In 1897, New York Charity Organisation Summer School of Philanthropy begins; Columbia University Social Work traces its origins to this.
The New York School gets a mention in Flexner's famous speech from 1915 where he reports that The Bulletin of the NewYork School of Philanthropy, under the title The Profession of Social Work, gives the following
definition of social work:
'The School of Philanthropy is primarily a professional training school, of graduate rank, for civic and social work. The word philanthropy is to be understood in the broadest and deepest sense as including every kind of social work, whether under public or private auspices. By social work is meant any form of persistent and deliberate effort to improve living or working conditions in the community, or to relieve, diminish, or prevent distress, whether due to weakness of character or to pressure of external circumstances. All such efforts may be conceived as falling under the heads of charity, education, or justice, and the same action may sometimes appear as one or another according to the point of view' (pp 159-160).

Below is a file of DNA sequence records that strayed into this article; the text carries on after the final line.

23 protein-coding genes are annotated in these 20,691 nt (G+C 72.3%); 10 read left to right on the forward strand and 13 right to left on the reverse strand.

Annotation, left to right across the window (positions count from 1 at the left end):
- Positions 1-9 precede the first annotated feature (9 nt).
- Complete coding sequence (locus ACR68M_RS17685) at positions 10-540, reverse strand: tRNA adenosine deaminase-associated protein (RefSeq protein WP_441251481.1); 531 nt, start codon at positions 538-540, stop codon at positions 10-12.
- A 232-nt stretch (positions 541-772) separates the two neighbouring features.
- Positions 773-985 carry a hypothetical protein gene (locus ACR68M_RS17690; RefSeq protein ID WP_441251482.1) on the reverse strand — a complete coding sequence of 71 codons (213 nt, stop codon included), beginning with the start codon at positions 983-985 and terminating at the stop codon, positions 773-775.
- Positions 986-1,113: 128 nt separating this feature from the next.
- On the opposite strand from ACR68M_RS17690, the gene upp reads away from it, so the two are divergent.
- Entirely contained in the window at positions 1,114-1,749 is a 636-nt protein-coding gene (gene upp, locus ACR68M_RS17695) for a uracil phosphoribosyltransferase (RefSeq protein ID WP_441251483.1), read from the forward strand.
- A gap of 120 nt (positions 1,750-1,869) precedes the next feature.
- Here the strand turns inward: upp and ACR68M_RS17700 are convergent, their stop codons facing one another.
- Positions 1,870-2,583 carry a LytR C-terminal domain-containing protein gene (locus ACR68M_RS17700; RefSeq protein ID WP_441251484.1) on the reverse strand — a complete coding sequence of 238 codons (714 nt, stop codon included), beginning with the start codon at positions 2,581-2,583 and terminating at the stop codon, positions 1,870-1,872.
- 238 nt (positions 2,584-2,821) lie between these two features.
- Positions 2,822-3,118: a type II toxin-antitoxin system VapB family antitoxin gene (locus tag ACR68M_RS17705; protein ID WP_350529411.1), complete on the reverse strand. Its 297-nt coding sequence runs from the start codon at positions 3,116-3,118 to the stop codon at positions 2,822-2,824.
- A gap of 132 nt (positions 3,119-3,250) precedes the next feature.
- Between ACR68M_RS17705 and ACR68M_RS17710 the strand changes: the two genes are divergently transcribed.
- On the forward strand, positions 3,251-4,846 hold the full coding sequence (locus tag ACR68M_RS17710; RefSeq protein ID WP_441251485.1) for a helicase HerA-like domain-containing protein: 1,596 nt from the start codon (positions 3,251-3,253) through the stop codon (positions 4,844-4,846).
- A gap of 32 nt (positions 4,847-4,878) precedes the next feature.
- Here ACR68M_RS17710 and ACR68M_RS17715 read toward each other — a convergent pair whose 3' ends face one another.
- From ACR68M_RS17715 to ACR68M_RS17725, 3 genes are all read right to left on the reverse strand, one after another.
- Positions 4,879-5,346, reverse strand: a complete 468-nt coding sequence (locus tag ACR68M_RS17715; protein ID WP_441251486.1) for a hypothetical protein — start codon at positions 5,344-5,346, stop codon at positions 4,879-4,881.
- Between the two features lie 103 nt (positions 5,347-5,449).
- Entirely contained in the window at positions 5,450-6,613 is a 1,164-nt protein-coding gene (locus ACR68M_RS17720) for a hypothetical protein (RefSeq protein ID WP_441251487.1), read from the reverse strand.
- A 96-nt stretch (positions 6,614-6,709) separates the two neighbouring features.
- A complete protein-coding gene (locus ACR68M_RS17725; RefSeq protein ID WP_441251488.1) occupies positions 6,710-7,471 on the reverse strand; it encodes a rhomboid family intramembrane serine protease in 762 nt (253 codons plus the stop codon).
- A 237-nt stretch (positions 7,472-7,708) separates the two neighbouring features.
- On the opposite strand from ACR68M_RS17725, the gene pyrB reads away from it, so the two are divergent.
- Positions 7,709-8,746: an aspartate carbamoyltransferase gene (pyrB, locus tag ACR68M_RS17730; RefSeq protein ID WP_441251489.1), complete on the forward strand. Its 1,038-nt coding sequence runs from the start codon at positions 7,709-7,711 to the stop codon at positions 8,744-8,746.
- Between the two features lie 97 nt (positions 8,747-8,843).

Reference: Flexner, A. (1915). Is social work a profession? In National Conference of Charities and Corrections, Proceedings of the National Conference of Charities and Corrections at the Forty-second annual session held in Baltimore, Maryland, May 12-19, 1915. Chicago: Hildmann. Reproduced in Research on Social Work Practice, Vol. 11 No. 2, March 2001, 152-165.